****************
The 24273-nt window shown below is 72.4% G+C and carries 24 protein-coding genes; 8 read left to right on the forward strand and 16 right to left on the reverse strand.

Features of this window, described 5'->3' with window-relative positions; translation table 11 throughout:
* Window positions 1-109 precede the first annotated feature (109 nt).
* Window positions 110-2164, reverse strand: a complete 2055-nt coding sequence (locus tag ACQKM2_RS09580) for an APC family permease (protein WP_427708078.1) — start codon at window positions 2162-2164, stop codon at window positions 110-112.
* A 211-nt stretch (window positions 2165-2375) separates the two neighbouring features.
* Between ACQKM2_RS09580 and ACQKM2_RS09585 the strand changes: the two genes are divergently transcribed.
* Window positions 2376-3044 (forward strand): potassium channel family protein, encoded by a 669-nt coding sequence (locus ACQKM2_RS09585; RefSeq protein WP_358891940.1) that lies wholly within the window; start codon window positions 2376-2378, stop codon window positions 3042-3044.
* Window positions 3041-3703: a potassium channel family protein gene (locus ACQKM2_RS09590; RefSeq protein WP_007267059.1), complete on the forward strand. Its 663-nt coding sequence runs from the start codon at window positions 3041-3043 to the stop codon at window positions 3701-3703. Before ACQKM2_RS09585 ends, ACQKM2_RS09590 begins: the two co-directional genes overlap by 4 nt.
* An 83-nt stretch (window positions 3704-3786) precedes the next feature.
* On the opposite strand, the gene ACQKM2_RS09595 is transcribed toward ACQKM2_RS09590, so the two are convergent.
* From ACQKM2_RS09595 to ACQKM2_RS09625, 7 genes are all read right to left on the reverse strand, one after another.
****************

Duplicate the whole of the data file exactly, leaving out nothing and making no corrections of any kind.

The 24273-nt window shown below is 72.4% G+C and carries 24 protein-coding genes; 8 read left to right on the forward strand and 16 right to left on the reverse strand.

Features of this window, described 5'->3' with window-relative positions; translation table 11 throughout:
* Window positions 1-109 precede the first annotated feature (109 nt).
* Window positions 110-2164, reverse strand: a complete 2055-nt coding sequence (locus tag ACQKM2_RS09580) for an APC family permease (protein WP_427708078.1) — start codon at window positions 2162-2164, stop codon at window positions 110-112.
* A 211-nt stretch (window positions 2165-2375) separates the two neighbouring features.
* Between ACQKM2_RS09580 and ACQKM2_RS09585 the strand changes: the two genes are divergently transcribed.
* Window positions 2376-3044 (forward strand): potassium channel family protein, encoded by a 669-nt coding sequence (locus ACQKM2_RS09585; RefSeq protein WP_358891940.1) that lies wholly within the window; start codon window positions 2376-2378, stop codon window positions 3042-3044.
* Window positions 3041-3703: a potassium channel family protein gene (locus ACQKM2_RS09590; RefSeq protein WP_007267059.1), complete on the forward strand. Its 663-nt coding sequence runs from the start codon at window positions 3041-3043 to the stop codon at window positions 3701-3703. Before ACQKM2_RS09585 ends, ACQKM2_RS09590 begins: the two co-directional genes overlap by 4 nt.
* An 83-nt stretch (window positions 3704-3786) precedes the next feature.
* On the opposite strand, the gene ACQKM2_RS09595 is transcribed toward ACQKM2_RS09590, so the two are convergent.
* From ACQKM2_RS09595 to ACQKM2_RS09625, 7 genes are all read right to left on the reverse strand, one after another.